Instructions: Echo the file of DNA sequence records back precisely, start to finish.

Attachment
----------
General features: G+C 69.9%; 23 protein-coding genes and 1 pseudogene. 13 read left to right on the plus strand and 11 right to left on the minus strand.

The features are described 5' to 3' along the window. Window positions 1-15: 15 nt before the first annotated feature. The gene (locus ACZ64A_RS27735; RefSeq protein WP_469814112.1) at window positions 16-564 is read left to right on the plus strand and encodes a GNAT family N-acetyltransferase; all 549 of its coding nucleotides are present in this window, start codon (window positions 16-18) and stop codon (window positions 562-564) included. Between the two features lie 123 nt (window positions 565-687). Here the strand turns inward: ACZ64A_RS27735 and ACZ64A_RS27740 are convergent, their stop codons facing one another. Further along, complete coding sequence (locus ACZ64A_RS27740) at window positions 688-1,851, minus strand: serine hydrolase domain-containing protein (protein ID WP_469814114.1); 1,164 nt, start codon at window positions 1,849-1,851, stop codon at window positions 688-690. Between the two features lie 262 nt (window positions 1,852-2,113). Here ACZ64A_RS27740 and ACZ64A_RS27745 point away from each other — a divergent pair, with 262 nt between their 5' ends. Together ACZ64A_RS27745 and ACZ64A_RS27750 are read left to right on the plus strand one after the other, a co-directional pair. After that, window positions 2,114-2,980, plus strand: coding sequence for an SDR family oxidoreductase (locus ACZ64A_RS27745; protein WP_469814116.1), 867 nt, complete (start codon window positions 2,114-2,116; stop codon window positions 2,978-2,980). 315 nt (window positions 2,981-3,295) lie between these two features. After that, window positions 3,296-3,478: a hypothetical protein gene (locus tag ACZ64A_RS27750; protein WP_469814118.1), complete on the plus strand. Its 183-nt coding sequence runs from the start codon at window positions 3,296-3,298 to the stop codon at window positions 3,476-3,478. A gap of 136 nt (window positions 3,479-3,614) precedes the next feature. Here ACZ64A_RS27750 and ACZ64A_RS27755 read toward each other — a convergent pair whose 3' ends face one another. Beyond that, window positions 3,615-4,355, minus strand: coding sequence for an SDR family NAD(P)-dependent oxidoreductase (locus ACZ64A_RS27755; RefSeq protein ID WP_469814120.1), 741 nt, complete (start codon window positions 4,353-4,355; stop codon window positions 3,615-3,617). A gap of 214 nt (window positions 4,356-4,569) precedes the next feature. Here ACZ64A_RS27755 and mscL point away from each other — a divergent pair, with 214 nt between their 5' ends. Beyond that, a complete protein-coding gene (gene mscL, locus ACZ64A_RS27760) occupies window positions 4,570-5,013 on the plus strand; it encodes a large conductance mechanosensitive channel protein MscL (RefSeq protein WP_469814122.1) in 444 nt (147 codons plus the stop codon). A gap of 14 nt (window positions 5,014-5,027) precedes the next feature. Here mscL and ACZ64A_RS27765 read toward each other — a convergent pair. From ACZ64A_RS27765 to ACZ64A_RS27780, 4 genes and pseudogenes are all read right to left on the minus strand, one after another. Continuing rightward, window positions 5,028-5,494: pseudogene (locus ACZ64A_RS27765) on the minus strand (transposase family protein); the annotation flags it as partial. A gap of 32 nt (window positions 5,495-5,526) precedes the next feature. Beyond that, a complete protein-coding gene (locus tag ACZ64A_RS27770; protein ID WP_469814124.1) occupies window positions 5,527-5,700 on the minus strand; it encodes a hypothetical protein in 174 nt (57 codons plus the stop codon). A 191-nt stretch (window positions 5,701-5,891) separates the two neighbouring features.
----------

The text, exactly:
General features: G+C 69.9%; 23 protein-coding genes and 1 pseudogene. 13 read left to right on the plus strand and 11 right to left on the minus strand.

The features are described 5' to 3' along the window. Window positions 1-15: 15 nt before the first annotated feature. The gene (locus ACZ64A_RS27735; RefSeq protein WP_469814112.1) at window positions 16-564 is read left to right on the plus strand and encodes a GNAT family N-acetyltransferase; all 549 of its coding nucleotides are present in this window, start codon (window positions 16-18) and stop codon (window positions 562-564) included. Between the two features lie 123 nt (window positions 565-687). Here the strand turns inward: ACZ64A_RS27735 and ACZ64A_RS27740 are convergent, their stop codons facing one another. Further along, complete coding sequence (locus ACZ64A_RS27740) at window positions 688-1,851, minus strand: serine hydrolase domain-containing protein (protein ID WP_469814114.1); 1,164 nt, start codon at window positions 1,849-1,851, stop codon at window positions 688-690. Between the two features lie 262 nt (window positions 1,852-2,113). Here ACZ64A_RS27740 and ACZ64A_RS27745 point away from each other — a divergent pair, with 262 nt between their 5' ends. Together ACZ64A_RS27745 and ACZ64A_RS27750 are read left to right on the plus strand one after the other, a co-directional pair. After that, window positions 2,114-2,980, plus strand: coding sequence for an SDR family oxidoreductase (locus ACZ64A_RS27745; protein WP_469814116.1), 867 nt, complete (start codon window positions 2,114-2,116; stop codon window positions 2,978-2,980). 315 nt (window positions 2,981-3,295) lie between these two features. After that, window positions 3,296-3,478: a hypothetical protein gene (locus tag ACZ64A_RS27750; protein WP_469814118.1), complete on the plus strand. Its 183-nt coding sequence runs from the start codon at window positions 3,296-3,298 to the stop codon at window positions 3,476-3,478. A gap of 136 nt (window positions 3,479-3,614) precedes the next feature. Here ACZ64A_RS27750 and ACZ64A_RS27755 read toward each other — a convergent pair whose 3' ends face one another. Beyond that, window positions 3,615-4,355, minus strand: coding sequence for an SDR family NAD(P)-dependent oxidoreductase (locus ACZ64A_RS27755; RefSeq protein ID WP_469814120.1), 741 nt, complete (start codon window positions 4,353-4,355; stop codon window positions 3,615-3,617). A gap of 214 nt (window positions 4,356-4,569) precedes the next feature. Here ACZ64A_RS27755 and mscL point away from each other — a divergent pair, with 214 nt between their 5' ends. Beyond that, a complete protein-coding gene (gene mscL, locus ACZ64A_RS27760) occupies window positions 4,570-5,013 on the plus strand; it encodes a large conductance mechanosensitive channel protein MscL (RefSeq protein WP_469814122.1) in 444 nt (147 codons plus the stop codon). A gap of 14 nt (window positions 5,014-5,027) precedes the next feature. Here mscL and ACZ64A_RS27765 read toward each other — a convergent pair. From ACZ64A_RS27765 to ACZ64A_RS27780, 4 genes and pseudogenes are all read right to left on the minus strand, one after another. Continuing rightward, window positions 5,028-5,494: pseudogene (locus ACZ64A_RS27765) on the minus strand (transposase family protein); the annotation flags it as partial. A gap of 32 nt (window positions 5,495-5,526) precedes the next feature. Beyond that, a complete protein-coding gene (locus tag ACZ64A_RS27770; protein ID WP_469814124.1) occupies window positions 5,527-5,700 on the minus strand; it encodes a hypothetical protein in 174 nt (57 codons plus the stop codon). A 191-nt stretch (window positions 5,701-5,891) separates the two neighbouring features.